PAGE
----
I think we all know that Judith came to the parliament as a breast cancer survivor. She had a really long battle with her health. You would not have known it, unless you knew her personally, because of her stoicism and her absolute drive to continue to do the job to her full capacity. She also dealt with personal tragedy during that time—the loss of her husband—so she had a really tough period. But, as I say, she got up every day and worked and worked and worked. Nothing was too much trouble. I remember speaking to her a number of times, encouraging her, as many others did, to slow down, not to feel she had to go to the committee hearing in Katherine or wherever with her partners in crime from our side and the Greens. She would just not accept at all that she ought to slow down. Even when she was having tremendous difficulty getting on and off planes, and senators from all sides were helping with her bags et cetera, she insisted on continuing to do her job. That commitment was an inspiration. When I visited her in hospital earlier in the year, her only focus, her only conversation, was about when she could get back, how she could get back and how frustrated she was at not being able to contribute. I did advise her to stop watching Senate question time. I could not possibly understand why she tortured herself with that while in a hospital bed, but she insisted. She followed it very closely and even chipped me about one of my answers while I was visiting her.

But I think that reflected, as I say, her commitment to and her friendships across the parliament. I think the funeral really indicated that. We not only had Liberal and National senators and members there, we had Labor senators and former senators, we had Greens senators and, though people may not remember, we had a couple of Democrats senators as well, which I think reflected the strength of her relationships across the parliament. I, like Senator Abetz, was struck by Wilson Tuckey displaying another side of his personality and character; it was a re­markable event. But he made a tremendous speech. There were also very fine contribu­tions by her sons Stuart and Robert, who are very impressive young men and told amus­ing and instructive anecdotes about their mother. The turnout from the local com­munity was a sign of her enormous support and of the community work she had done over many years.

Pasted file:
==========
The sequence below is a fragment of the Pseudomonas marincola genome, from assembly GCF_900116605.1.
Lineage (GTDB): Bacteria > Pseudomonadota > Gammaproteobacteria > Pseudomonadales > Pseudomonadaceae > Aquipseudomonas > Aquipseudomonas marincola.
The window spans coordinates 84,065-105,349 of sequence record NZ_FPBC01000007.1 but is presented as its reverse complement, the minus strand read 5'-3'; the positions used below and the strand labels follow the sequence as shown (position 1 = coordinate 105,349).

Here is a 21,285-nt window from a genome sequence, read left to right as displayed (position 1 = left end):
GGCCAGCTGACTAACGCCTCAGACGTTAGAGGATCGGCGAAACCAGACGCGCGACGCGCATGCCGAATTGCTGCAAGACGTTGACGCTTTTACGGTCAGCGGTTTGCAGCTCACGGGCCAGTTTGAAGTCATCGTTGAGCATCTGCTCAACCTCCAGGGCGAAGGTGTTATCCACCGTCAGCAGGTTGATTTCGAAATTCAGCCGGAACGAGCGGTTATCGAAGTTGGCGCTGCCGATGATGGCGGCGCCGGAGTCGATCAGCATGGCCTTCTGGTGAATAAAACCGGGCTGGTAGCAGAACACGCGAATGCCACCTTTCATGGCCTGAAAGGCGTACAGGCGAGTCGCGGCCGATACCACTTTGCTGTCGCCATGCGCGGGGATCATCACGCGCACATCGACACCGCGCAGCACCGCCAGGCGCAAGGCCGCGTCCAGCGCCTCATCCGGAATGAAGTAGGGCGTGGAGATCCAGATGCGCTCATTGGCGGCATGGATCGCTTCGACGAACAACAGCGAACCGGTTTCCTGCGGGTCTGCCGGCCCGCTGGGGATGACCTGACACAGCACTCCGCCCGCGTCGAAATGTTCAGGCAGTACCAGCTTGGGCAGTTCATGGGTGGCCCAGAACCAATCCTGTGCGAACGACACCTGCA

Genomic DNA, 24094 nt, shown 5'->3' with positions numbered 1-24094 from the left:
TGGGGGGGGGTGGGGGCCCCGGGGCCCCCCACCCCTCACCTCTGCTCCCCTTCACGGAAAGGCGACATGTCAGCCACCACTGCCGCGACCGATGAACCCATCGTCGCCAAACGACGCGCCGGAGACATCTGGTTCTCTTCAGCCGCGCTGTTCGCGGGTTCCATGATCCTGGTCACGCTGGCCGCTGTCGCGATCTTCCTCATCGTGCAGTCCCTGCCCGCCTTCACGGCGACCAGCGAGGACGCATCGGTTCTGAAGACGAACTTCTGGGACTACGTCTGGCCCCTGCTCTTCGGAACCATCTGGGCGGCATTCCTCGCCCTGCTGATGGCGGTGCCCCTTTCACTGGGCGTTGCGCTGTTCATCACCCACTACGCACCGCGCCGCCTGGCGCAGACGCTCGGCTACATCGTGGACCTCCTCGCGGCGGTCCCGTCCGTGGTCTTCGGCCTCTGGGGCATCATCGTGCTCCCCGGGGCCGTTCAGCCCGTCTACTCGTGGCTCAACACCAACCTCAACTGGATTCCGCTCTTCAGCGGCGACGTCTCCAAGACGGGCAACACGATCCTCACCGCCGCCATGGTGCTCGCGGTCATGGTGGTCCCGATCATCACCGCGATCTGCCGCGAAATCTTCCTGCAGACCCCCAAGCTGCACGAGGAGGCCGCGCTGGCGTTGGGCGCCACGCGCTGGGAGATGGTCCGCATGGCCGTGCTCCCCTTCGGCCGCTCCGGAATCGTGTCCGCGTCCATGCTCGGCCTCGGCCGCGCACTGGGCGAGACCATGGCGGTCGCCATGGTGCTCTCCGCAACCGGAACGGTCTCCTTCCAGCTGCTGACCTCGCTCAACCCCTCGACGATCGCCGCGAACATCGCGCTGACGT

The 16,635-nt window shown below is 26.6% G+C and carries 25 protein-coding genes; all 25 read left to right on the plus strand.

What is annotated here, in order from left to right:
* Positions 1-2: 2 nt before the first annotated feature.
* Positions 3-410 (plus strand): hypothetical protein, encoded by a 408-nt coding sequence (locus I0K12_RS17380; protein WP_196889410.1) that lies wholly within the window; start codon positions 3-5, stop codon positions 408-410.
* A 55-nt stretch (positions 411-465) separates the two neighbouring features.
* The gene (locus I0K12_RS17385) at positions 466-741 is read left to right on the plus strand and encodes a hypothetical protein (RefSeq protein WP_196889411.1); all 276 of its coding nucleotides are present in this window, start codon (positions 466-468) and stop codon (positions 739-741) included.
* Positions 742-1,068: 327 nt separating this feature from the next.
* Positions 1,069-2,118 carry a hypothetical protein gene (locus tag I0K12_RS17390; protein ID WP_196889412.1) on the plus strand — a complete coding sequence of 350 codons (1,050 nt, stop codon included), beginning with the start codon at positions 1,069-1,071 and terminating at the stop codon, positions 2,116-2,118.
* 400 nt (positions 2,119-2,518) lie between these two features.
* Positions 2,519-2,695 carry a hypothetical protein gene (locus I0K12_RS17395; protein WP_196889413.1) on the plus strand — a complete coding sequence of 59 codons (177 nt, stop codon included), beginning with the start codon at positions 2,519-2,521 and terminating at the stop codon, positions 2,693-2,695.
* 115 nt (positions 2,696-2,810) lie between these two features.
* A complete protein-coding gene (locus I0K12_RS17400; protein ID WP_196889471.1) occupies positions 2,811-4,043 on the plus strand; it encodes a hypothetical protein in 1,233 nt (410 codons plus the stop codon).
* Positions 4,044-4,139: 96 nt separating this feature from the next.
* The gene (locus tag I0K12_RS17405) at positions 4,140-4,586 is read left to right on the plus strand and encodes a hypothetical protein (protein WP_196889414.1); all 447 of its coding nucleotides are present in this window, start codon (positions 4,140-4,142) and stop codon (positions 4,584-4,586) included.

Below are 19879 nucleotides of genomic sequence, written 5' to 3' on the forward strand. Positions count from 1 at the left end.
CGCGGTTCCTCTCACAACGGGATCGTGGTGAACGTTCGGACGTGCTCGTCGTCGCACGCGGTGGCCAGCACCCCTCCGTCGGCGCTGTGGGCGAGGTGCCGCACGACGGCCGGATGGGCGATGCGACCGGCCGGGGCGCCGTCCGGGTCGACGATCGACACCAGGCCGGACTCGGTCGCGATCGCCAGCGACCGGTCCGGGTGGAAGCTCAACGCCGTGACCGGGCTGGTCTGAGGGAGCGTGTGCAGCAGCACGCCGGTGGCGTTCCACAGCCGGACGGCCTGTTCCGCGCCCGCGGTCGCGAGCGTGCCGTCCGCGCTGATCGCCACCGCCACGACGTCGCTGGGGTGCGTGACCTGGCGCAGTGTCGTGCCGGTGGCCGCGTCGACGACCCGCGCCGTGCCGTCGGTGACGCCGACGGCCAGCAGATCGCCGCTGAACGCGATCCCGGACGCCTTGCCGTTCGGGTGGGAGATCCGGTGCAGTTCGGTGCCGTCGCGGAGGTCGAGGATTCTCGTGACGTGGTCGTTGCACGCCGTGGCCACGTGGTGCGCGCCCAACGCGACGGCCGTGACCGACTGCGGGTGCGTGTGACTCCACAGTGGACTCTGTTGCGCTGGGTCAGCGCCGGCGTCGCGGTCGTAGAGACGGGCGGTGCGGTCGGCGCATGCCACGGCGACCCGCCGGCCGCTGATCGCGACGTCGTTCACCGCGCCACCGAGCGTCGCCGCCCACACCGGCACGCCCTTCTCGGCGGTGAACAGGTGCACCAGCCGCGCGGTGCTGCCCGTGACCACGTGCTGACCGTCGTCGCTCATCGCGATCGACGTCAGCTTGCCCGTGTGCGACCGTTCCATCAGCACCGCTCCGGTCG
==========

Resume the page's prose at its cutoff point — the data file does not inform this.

So I, on behalf of all government senators, express our condolences to her family and friends. She is a loss to the parliament and a great loss to the Liberal Party in Western Australia. We do acknowledge her absolute dedication and commitment, and I think it can be said of her that she absolutely seized on and respected the opportunities of being a senator and gave the electors much more than they could have expected. So, on behalf of the government, I extend our condolences to Judith's family.